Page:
Sports betting in Georgia has become a minor issue in the Governor’s race heading into Tuesday’s election.
Stacey Abrams came out in favor of sports betting, detailing a plan that would legalize sports betting through legislation while supporting a constitutional amendment to allow casinos. In a campaign press release, Abrams said:
“Georgia must provide a pathway for students to secure higher education – especially those who are blocked from receiving this life-changing learning because they can’t afford it,” said Abrams. “I know firsthand how much of a difference access to higher education can make toward building future opportunity. Right now, Georgia is the only state in the south without need-based financial aid. My plan will change that while providing a permanent stream of revenue that can be used to provide critical financial aid and make technical college free, all without raising taxes and while we grow our economy.”
The press release goes on to say that “Georgia is currently one of only two states that doesn’t offer need-based financial aid for students.” Abrams’ proposal would be another example of a state using gambling revenue to fund education initiatives.
The political calculus is clear. Abrams is using this issue to undermine Governor Kemp’s claims that he’s a better candidate for the economy. Legalized gambling could increase tax revenue and generate additional revenue from gambling licenses without raising taxes on voters. However, Abrams is also being tarred for the economy President Biden is overseeing, even though Abrams’ last political position was a Georgia House of Representatives seat she resigned from in 2017.
Brian Kemp’s Political Calculus
Bloomberg reports that Governor Brain Kemp opposed sports betting legalization in 2018 and 2019, but his campaign hasn’t taken a position on the issue in the 2022 race.
Much of Kemp’s campaign has been an attempt to tie Abrams to national economic conditions.
However, Kemp’s non-position on sports betting in 2022 isn’t a new acceptance. When he voiced opposition to gambling expansion in 2019, he also said that he wouldn’t stand in the way of a constitutional amendment. This is in part because Georgia’s governor cannot veto a constitutional amendment. So, Governor Kemp has backed his way out from having to confront the issue directly.
Politically, it’s in Governor Kemp’s interest to avoid supporting gambling expansion head on. 61% of evangelicals in Georgia lean toward the Republican Party. This means that evangelicals and their conservative religious beliefs are important factors in a Georgia Republican’s political calculations.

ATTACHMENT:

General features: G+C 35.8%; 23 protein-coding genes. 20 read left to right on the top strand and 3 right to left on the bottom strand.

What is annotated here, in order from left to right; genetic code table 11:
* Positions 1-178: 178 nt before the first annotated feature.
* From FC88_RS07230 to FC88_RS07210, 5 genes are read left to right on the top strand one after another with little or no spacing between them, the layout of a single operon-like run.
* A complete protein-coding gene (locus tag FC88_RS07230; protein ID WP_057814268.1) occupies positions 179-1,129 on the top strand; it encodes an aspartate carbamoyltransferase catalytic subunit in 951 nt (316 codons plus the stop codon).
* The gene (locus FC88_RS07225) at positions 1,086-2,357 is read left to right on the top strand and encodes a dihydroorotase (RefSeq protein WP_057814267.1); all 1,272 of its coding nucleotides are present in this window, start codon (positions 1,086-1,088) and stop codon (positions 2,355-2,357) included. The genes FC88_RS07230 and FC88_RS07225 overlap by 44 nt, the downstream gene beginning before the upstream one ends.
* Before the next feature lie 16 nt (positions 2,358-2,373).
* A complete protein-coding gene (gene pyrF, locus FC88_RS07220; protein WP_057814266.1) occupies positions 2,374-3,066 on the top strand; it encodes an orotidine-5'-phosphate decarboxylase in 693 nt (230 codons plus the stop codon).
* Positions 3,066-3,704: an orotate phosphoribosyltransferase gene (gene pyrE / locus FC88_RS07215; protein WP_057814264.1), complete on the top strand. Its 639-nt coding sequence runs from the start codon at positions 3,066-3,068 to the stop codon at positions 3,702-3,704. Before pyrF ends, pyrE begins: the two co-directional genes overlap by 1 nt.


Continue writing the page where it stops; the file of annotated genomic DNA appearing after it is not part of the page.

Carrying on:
Republicans aren’t completely beholden to their most conservative religious voters, though. There are many moderate and progressive religious voters across traditions. There are also conservative voters who don’t want to have to travel out of state to gamble, especially on something as popular and increasingly ubiquitous as sports betting.
Governor Kemp and other Republicans don’t have to lead moral crusades against sports betting, casinos, or gambling. They can paint themselves as sufficiently moral and conservative by not endorsing gambling expansion themselves and throwing the issue to lawmakers or the people of Georgia instead. It’s a tightrope that’s not unique to Georgia but is critical in understanding both candidates’ positions.
Politicizing Sports Betting Beyond Georgia
Georgia isn’t the first potential sports betting market to have support for gambling expansion fall on partisan lines. New York’s Democratic Governor supported Manhattan Casinos while the Republican candidate was non-committal, but raised zoning concerns.
In Texas, Democratic candidate Beto O’Rourke supports gambling legalization. Governor Greg Abbott’s position has softened. His press office released a statement saying he’d “take a look at [gambling legislation]” if it creates a “professional entertainment option” for Texans. But Lieutenant Governor Dan Patrick remains opposed, taking the issue out of Governor Abbott’s hands.
Sports betting and gambling aren’t hot-button issues. Economic issues, abortion rights, and gun policy remain top issues. But this could become a bigger issue in certain races where moral concerns about gambling and beliefs linking gambling and crime are common among the electorate.
Sports betting in Georgia could be a prelude to gambling as a side issue for state and local races. It can be used to paint an opponent as immoral or fiscally irresponsible depending on how it’s spun. Even this tactic would be limited to elections where large swaths of the electorate can be moved by the moral issues attributed to gambling. It’s unlikely to spread far beyond the South or Deep South.